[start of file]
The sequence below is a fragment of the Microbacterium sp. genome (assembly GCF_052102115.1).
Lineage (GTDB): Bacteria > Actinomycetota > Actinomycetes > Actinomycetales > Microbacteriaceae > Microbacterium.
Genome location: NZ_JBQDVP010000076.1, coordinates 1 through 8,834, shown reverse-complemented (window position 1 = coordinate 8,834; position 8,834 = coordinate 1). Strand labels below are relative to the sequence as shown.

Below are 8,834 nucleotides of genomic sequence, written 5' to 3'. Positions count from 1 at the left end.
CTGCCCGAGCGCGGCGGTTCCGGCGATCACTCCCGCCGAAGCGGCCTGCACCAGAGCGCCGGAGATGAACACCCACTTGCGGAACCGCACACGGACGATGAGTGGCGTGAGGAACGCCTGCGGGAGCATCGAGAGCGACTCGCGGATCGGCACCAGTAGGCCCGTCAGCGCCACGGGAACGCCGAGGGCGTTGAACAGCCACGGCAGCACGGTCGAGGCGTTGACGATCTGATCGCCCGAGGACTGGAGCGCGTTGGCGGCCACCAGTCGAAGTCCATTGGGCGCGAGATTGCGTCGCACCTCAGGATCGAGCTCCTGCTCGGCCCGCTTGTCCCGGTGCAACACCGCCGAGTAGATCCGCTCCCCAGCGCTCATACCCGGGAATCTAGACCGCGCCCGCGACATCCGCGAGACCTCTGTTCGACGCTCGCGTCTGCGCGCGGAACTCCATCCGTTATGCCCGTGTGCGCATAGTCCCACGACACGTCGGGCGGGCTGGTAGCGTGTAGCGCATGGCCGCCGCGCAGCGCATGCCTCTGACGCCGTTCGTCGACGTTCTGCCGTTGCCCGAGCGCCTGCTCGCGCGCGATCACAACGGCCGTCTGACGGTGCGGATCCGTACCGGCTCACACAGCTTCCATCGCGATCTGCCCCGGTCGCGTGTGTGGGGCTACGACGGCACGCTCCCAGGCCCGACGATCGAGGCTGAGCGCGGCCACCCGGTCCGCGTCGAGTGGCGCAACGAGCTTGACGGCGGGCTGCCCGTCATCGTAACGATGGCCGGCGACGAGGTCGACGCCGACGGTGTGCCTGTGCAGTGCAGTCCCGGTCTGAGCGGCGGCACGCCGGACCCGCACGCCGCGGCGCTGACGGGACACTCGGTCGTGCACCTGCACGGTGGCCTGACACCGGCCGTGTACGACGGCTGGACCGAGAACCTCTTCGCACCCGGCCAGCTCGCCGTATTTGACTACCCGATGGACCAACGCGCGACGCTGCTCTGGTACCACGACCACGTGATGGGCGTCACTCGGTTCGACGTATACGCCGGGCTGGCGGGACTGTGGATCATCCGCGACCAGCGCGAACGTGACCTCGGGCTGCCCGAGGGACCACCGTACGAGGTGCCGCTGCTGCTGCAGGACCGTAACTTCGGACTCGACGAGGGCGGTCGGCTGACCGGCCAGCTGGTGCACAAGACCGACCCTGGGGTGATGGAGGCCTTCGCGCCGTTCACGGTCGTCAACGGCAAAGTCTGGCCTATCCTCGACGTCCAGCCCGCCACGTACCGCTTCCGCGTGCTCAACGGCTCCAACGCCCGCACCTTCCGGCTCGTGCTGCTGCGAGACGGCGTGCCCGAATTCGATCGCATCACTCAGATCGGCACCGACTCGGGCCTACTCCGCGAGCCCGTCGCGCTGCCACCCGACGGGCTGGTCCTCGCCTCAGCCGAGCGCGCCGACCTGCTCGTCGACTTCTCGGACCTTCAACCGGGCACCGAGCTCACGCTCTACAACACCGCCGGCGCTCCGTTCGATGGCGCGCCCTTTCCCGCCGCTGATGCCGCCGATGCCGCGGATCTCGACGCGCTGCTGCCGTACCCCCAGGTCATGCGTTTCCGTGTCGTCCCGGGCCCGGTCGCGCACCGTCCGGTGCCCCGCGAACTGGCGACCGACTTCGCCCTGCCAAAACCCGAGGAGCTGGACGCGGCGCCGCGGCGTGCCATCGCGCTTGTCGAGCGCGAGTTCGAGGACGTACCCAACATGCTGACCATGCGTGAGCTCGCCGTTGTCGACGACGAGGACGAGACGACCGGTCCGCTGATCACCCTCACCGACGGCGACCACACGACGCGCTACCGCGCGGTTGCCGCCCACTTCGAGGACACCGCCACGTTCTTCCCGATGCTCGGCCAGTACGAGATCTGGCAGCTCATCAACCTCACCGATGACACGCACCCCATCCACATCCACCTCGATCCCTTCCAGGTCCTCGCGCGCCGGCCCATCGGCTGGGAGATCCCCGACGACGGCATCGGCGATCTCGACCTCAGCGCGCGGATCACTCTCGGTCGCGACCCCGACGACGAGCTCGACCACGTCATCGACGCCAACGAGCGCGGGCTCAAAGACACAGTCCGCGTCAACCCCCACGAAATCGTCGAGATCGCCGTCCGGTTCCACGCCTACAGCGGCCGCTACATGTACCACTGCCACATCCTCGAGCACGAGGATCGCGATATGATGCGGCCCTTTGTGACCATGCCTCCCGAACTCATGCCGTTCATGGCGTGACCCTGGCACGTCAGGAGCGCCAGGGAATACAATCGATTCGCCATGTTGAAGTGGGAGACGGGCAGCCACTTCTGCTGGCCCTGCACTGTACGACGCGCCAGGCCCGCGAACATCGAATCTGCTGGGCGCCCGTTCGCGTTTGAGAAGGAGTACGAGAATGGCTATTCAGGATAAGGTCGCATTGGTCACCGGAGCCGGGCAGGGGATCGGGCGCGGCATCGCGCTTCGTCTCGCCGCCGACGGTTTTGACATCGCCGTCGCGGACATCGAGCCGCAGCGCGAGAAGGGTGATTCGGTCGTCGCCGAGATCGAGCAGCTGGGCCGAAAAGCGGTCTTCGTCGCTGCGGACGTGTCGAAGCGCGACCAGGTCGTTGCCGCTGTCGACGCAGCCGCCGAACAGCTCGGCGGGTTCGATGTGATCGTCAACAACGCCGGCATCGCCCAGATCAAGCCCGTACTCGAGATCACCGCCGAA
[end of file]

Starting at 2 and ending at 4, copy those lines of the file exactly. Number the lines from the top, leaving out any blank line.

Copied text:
Lineage (GTDB): Bacteria > Actinomycetota > Actinomycetes > Actinomycetales > Microbacteriaceae > Microbacterium.
Genome location: NZ_JBQDVP010000076.1, coordinates 1 through 8,834, shown reverse-complemented (window position 1 = coordinate 8,834; position 8,834 = coordinate 1). Strand labels below are relative to the sequence as shown.

Below are 8,834 nucleotides of genomic sequence, written 5' to 3'. Positions count from 1 at the left end.